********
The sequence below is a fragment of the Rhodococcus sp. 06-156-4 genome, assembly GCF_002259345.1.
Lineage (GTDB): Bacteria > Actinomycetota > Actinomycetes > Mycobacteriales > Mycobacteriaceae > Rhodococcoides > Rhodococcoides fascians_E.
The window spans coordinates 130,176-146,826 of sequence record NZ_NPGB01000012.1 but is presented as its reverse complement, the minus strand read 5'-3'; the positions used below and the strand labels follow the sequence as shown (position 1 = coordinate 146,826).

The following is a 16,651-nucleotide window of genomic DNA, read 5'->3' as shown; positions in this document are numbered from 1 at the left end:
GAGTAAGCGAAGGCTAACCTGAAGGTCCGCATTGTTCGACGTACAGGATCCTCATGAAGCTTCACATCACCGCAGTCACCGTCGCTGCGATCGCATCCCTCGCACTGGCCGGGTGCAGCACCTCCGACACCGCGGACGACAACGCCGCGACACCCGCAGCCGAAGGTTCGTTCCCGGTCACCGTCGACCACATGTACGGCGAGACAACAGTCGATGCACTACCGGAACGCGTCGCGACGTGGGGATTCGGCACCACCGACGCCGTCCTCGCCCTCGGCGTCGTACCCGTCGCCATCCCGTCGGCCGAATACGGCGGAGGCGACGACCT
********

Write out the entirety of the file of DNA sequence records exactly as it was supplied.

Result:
The sequence below is a fragment of the Rhodococcus sp. 06-156-4 genome, assembly GCF_002259345.1.
Lineage (GTDB): Bacteria > Actinomycetota > Actinomycetes > Mycobacteriales > Mycobacteriaceae > Rhodococcoides > Rhodococcoides fascians_E.
The window spans coordinates 130,176-146,826 of sequence record NZ_NPGB01000012.1 but is presented as its reverse complement, the minus strand read 5'-3'; the positions used below and the strand labels follow the sequence as shown (position 1 = coordinate 146,826).

The following is a 16,651-nucleotide window of genomic DNA, read 5'->3' as shown; positions in this document are numbered from 1 at the left end:
GAGTAAGCGAAGGCTAACCTGAAGGTCCGCATTGTTCGACGTACAGGATCCTCATGAAGCTTCACATCACCGCAGTCACCGTCGCTGCGATCGCATCCCTCGCACTGGCCGGGTGCAGCACCTCCGACACCGCGGACGACAACGCCGCGACACCCGCAGCCGAAGGTTCGTTCCCGGTCACCGTCGACCACATGTACGGCGAGACAACAGTCGATGCACTACCGGAACGCGTCGCGACGTGGGGATTCGGCACCACCGACGCCGTCCTCGCCCTCGGCGTCGTACCCGTCGCCATCCCGTCGGCCGAATACGGCGGAGGCGACGACCT